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Computing in Statistics

by: Cullen Conn

Computing in Statistics 22S 166

Cullen Conn
GPA 3.72

Mary Cowles

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Mary Cowles
Class Notes
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This 4 page Class Notes was uploaded by Cullen Conn on Friday October 23, 2015. The Class Notes belongs to 22S 166 at University of Iowa taught by Mary Cowles in Fall. Since its upload, it has received 30 views. For similar materials see /class/228076/22s-166-university-of-iowa in Natural Sciences and Mathematics at University of Iowa.

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Date Created: 10/23/15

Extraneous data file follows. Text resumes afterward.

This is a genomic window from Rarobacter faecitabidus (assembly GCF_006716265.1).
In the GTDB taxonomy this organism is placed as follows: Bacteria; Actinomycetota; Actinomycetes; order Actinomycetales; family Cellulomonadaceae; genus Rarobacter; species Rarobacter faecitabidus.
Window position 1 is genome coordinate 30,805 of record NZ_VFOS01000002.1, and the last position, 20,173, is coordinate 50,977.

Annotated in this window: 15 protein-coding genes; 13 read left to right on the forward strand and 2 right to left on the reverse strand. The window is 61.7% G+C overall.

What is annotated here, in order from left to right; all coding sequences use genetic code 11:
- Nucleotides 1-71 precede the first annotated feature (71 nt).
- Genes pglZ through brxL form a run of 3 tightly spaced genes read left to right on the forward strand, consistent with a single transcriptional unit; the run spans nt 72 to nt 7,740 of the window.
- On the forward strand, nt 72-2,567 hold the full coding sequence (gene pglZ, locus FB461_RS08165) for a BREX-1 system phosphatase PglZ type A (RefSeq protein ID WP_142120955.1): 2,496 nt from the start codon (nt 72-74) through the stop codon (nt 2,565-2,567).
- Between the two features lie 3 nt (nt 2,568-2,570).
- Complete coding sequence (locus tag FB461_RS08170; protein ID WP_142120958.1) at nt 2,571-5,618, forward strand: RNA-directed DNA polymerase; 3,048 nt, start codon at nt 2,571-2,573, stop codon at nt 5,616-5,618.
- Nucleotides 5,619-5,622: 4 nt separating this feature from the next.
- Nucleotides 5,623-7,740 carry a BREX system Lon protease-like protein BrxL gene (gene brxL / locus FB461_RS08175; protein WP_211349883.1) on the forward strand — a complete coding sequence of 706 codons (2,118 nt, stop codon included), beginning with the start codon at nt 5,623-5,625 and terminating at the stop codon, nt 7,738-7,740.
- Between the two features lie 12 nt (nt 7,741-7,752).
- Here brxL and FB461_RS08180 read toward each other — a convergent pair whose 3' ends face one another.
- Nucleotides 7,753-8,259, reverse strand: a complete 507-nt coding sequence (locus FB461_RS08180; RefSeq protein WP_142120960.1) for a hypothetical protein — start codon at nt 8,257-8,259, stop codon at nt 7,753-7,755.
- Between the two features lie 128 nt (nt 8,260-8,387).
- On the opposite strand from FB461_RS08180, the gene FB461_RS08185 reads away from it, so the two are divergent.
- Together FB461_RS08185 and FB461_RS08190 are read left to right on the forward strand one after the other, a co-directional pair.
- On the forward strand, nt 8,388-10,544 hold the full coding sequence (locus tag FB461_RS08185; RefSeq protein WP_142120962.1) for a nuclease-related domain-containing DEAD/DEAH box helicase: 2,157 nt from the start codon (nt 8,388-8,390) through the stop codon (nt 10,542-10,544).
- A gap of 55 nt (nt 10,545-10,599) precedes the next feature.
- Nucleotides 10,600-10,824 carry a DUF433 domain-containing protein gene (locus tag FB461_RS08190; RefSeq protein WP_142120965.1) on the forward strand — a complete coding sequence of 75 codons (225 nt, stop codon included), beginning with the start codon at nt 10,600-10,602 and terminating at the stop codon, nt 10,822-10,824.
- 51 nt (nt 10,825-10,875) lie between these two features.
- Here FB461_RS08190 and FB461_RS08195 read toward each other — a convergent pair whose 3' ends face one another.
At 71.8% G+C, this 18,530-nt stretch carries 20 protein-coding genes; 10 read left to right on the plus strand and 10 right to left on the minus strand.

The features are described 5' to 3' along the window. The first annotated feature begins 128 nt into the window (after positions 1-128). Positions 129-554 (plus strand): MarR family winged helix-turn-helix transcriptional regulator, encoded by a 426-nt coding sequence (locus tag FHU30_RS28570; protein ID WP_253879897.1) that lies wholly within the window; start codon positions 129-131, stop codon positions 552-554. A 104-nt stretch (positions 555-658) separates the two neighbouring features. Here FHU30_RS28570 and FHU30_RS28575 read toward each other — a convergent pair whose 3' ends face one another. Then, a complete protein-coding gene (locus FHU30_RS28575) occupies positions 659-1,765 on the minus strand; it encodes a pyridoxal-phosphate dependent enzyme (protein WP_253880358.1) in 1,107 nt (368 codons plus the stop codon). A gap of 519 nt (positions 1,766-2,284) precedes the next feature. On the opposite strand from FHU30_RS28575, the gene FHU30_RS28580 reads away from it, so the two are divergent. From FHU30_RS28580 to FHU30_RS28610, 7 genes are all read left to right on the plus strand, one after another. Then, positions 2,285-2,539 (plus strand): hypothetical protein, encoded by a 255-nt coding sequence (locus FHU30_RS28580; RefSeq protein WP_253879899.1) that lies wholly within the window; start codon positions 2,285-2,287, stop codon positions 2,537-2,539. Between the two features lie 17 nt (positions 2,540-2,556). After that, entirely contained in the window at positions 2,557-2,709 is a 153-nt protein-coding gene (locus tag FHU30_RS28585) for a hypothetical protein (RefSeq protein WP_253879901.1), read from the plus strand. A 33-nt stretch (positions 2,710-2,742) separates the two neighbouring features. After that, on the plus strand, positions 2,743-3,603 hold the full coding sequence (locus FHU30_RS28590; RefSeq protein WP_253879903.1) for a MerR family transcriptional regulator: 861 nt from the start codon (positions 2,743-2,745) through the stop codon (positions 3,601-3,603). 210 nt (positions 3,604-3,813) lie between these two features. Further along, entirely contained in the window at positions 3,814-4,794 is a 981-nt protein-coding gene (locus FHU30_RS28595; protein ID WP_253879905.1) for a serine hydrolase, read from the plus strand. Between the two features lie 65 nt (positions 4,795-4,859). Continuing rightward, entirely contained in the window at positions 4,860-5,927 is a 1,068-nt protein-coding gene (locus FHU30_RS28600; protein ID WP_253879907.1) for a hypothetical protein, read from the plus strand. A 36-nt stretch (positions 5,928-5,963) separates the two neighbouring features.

2281166 Computing in Statistics Introduction Lecture 1 August 257 2008 Kate Cowles 374 SH7 33570727 kcowles statuiowaedu Goals of this course are to develop 0 intelligent use of appropriate computing tools for both statistical endeavors RSplus 7 SAS database management software and cone cepts 0 understanding of important statistical come puting algorithms Newton7s method 7 the bootstrap o ability to design and implement simulation studies Statistical endeavors 0 applied statistics and data analysis 0 research in statistical theory and methods 4 0 communication of statistical ideas in words7 numbers7 and graphics LMEX format of scienti c reporting Types of computer products This section and the next 2 borrow heavily from Chapter 1 of the course notes for Statistical Computing and Graphr ics by Flank Harrell heswebl med virgini a edubiostatteachingstatcomp 0 operating systems make the computer itself work eg Linux7 Windows7 Unix7 MacOS 0 applications perform speci c tasks eg Microsoft Word7 Excel7 SrlDlus7 OpenOfr ce7 R7 SAS7 0 commercial systems 7 code and lists of bugs are secret expensive 7 require upgrading and relicensing Microsoft products7 SrlDlus7 SAS7 SPSS7 Unix7 etc 0 free Open Source systems User interfaces graphical vs command line 0 graphical GUL mouse7 menus easier to learn 7 less exible repetitive when the same tasks have to be repeated 7 hard to document the exact steps taken 7 hard to reproduce results 0 command line interfaces harder to learn 7 more flexible and powerful 7 can save commands in scripts to replay when the same tasks have to be performed repeatedly can write generic commands to facilitate running different analyses with the same structure revolution in software availability and funcr tion from the open source movement 7 can see all code7 change it7 learn from it 7 quality generally quite good gtk often better than that of commercially developed software because Open Source software has been tested by more people under more different conditions i more rapid updates 7 most products have an active and helpful user news group 7 generally lack some fancy features like ex tensive GUl Linux7 lATEX R Types of user les 0 text 0 binary 0 graphics les Linux history The material in this section borrows heavily from Section 11 of Introduction to Linux A Hands on Guide by Machtelt Garrels http wwwt1dp orgLDPintroilinuxintroilinux pdf 0 Unix 7 1969 team of developers at Bell Labora tories began work on solution to problem of software incompatibility gtk at that time7 every model of computer had different operating system gtk software was customized to speci c pure poses7 and ran on only one type of come puter system UNIX operating system needed only small piece of code speci c to one type of come puter the kernel 7 operating system and all other functions built around kernel 0 Linus Torvalds and Linux 7 computer science student at University of Helsinki 7 goal to create a freelyravailable operating system that was compliant with original UNIX began working on it in early 19907s other coders jumped aboard to develop drivers to make Linux usable with more and more hardware 7 12000 Linux users by 1993 i all features of UNIX added over few more years higherrlevel programming language C spe cially developed for creating UNIX fat rst used only in very large compute ing environments 7 universities7 governr rnent7 large corporations with mainframes and minicomputers o developments in 1970s and 19807s continued development of UNIX support of UNIX in products of increasing numbers of hardware and software vendors invention of personal computers 7 by end of 19807s7 several versions of UNIX available for PC architecture7 but not free 12 0 Linux today ionly operating system in the world that runs on as wide a range of hardware gtk desktop workstations gtk mid and highrend servers gtk PDAs7 mobiles7 experimental wristwatches7 etci well known as a stable and reliable plat form for servers examples of users gtk Amazon Internet book seller gtk United States Post Of ce gtk German army gtk highrenergy physics Grid Logging in activating the user interface and logging out o PCrbased Linux systems have two basic modes graphical and text 0 in graphical mode usually the default 7 login requires inputting user name in one window and password in another imake sure mouse pointer is in the login window press Enter after entering the user name and after entering the password open a terminal window by left clicking on icon of a computer screen at bottom of screen i log out by gtk closing all terminal windows and applir cations gtk clicking RedHat icon at bottom of screen and selecting Log Out Linux student computer labs o Ul Mathematical Sciences educational come puter laboratories 346 SH primarily for statistics students 7 BB MLH and 301 MLH primarily for math and cs 0 your username and password are assigned by Computer Support Group the rst time you log in7 you should imr mediately change the password they give you i enter the passwd command in a terminal window and follow the instructions or7 click the RedHat icon7 click DlVMS and then Change DlVMS password 7 requirements for passwords gtk from six to eight characters long i in text mode gtk whole screen is black7 with white char acters gtk you are prompted for username and pass word press enter after typing in each one gtk log out by entering logout command and pressing enter gtk use both uppercase and lowercase letr ters and either digits or nonralphabetic symbols or both gtk pick something you will remember with out writing it down gtk dont use the same password on different systems 0 link to information from the Computer Supr port Group CSC on student accounts on the math cs statistics network www divms uiowa eduhelporientation 0 must bring your own printer paper if you wish to print 0 to access lnternet7 click Firefox icon world with a flaming fox the bottom of the screen 0 to log out7 click RedHat icon and select Log utw